Immediately after this it is a good idea to stand them up with a leader and have the dancers run in a circle with "butterfly wings" or if you have boys "airplane wings". What this does is get their heart rates up and also helps to focus them in to what you are about to teach them. When you have done this exercise I recommend that you sit them down again on the floor either in a circle, semi circle or straight line to do simple exercises of the feet and arms and to do a little stretching. I have always found that by changing the levels fairly frequently, in other words, having them move around the room then sitting on the floor then up again to do something else ,that way the dancers don't have time to get restless or out of focus.

So, what do you do when one child decides to scream and cry and you have a room full of children starting to become unglued? I always try to get the distressed child interested in being my "helper" and having them lead the line in the next thing I do. Very often, just by distracting them it will stop the tears. The main objective is to get everybody doing something that is fun, perhaps just getting the dancers to roll a scarf up into a tiny ball and throw it up as high as they can, will help to break the ice. Another good trick is to put them into a straight line and one by one have them jump as high as they can while you stand over them telling them to jump and touch the top of their head to your hand. They all love that game!! I make them keep their hands on their hips while they explode into the air and apart from relaxing the dancers it also helps them improve their jumps!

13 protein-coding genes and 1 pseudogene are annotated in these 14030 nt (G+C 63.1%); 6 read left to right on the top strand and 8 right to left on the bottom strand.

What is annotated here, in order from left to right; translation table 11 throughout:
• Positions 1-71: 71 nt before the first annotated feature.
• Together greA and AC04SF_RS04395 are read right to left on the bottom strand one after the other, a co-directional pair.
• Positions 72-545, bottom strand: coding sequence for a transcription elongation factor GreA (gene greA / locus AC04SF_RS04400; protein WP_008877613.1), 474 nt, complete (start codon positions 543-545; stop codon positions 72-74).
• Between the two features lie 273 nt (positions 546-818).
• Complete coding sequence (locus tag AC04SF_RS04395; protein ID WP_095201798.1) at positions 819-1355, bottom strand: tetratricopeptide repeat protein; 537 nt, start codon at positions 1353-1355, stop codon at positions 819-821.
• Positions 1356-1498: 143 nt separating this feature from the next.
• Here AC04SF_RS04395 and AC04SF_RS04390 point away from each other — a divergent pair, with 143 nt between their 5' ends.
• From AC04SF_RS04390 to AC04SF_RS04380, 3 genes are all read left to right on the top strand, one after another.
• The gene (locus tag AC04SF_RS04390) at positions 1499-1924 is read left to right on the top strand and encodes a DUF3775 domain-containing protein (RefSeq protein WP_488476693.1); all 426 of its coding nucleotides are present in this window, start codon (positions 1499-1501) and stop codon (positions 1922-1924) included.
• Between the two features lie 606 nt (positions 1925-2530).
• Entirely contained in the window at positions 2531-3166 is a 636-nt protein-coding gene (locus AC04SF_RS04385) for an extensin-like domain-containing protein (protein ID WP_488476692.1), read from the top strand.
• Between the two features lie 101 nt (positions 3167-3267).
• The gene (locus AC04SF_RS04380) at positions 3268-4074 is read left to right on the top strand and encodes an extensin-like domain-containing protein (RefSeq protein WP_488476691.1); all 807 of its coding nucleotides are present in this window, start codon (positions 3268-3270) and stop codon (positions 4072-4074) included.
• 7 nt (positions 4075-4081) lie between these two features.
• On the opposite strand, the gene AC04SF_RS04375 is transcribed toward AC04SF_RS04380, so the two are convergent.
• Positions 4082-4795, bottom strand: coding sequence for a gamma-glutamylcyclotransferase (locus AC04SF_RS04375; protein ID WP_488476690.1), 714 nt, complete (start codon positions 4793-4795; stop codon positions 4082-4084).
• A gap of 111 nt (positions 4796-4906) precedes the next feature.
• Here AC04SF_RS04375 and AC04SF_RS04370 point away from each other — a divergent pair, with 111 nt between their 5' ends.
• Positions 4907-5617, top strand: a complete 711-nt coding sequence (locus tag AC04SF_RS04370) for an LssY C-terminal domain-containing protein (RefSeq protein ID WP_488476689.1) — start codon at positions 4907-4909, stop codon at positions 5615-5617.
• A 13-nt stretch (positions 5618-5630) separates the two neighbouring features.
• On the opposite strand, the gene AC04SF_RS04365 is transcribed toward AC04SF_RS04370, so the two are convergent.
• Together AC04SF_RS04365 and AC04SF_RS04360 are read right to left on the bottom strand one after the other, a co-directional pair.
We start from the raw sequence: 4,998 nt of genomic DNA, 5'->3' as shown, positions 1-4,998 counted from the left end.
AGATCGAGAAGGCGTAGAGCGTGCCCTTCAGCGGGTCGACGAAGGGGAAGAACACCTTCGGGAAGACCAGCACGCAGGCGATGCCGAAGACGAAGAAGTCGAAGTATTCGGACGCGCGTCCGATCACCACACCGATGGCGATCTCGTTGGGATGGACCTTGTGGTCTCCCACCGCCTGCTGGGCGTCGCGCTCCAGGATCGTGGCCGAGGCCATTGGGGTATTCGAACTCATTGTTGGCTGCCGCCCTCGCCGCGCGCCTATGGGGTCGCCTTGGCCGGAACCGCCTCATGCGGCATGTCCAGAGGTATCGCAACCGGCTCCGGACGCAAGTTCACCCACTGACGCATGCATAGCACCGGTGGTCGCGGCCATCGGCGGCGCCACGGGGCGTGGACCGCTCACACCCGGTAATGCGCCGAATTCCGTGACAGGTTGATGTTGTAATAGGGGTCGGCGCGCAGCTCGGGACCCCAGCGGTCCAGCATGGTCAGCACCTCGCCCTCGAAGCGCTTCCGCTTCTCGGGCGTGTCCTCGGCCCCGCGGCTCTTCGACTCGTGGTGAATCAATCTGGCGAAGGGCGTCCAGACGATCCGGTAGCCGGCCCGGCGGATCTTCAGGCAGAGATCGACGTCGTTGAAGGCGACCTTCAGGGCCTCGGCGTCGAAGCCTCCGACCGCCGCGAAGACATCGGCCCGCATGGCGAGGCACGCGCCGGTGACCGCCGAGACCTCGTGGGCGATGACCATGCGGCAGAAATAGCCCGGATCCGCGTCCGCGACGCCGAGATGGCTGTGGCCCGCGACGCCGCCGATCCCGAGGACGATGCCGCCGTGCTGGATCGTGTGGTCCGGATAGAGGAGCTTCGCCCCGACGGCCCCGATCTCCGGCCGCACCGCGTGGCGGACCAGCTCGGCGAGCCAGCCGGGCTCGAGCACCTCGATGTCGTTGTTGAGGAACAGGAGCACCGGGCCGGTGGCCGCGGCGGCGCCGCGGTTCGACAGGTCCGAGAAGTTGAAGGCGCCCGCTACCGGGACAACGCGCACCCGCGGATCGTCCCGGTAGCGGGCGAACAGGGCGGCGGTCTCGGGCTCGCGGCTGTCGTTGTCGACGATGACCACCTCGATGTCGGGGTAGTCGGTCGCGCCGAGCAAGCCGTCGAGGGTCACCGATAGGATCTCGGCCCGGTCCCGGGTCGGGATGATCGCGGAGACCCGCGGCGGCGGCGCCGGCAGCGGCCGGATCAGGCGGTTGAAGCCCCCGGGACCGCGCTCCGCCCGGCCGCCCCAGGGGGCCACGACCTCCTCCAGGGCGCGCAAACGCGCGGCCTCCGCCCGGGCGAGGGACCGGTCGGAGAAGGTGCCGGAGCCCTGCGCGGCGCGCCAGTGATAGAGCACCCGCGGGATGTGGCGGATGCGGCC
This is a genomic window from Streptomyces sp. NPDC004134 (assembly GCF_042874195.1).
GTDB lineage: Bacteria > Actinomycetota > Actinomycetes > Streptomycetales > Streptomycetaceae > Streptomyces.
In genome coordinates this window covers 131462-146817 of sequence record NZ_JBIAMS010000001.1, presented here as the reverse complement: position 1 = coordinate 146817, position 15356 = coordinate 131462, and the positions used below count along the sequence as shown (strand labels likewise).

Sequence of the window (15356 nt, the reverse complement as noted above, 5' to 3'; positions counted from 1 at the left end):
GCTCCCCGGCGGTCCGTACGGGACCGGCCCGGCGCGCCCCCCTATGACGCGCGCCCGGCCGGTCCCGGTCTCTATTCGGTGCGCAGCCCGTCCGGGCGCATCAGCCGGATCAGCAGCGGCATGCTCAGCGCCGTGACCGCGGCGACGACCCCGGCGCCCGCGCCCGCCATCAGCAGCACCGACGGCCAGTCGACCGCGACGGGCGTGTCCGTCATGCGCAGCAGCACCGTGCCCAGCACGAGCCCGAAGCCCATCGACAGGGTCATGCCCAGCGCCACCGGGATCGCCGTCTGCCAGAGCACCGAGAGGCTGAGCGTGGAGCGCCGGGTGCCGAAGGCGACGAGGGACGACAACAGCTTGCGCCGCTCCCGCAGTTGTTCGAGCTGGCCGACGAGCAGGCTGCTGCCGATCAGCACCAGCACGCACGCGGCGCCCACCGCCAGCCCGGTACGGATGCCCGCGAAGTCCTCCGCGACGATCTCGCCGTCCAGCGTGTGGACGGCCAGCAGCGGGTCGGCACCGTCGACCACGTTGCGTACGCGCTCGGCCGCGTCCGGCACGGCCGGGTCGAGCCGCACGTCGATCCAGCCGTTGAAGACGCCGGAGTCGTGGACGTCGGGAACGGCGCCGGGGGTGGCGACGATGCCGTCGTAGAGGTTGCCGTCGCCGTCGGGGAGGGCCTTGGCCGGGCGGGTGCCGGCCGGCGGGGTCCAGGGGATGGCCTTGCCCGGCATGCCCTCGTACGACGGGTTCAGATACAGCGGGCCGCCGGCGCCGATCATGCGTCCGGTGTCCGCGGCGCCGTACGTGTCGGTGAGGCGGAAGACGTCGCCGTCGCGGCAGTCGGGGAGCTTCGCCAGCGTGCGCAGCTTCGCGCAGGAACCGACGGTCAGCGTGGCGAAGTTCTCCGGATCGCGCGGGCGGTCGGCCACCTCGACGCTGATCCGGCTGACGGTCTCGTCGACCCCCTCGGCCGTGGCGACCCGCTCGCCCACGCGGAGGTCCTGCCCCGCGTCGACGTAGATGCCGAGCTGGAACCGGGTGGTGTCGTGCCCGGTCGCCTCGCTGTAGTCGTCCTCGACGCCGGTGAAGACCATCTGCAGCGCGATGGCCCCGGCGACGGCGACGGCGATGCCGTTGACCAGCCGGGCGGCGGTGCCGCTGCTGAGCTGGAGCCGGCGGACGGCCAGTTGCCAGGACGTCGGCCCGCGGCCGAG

Make sure you are actually working with a good children's syllabus. We will be presenting well constructed children's class content on the website to give you ideas for your classes. What you do not need to be doing is running a baby sitting service. Really the key is to make each class a fun and interesting event, remembering that at this age the dancer's attention span is very short.

The use of props is also highly recommended. Scarves, flags for the boys, hoops and artificial flowers and wands are all good, plus try using shapes made out of felt to make hearts and stars that they can use as focus points.

We don't actually sit down with the story until near the end of the class but as we go through the plies and the tendus, the marches and skips, the swaying and spinning and all the other types of steps that teach the young dancers rhythm and movement, we apply them to the story line. Towards the end of the class we sit the dancers down on the floor and start to tell the story showing the illustrations so that everyone can understand.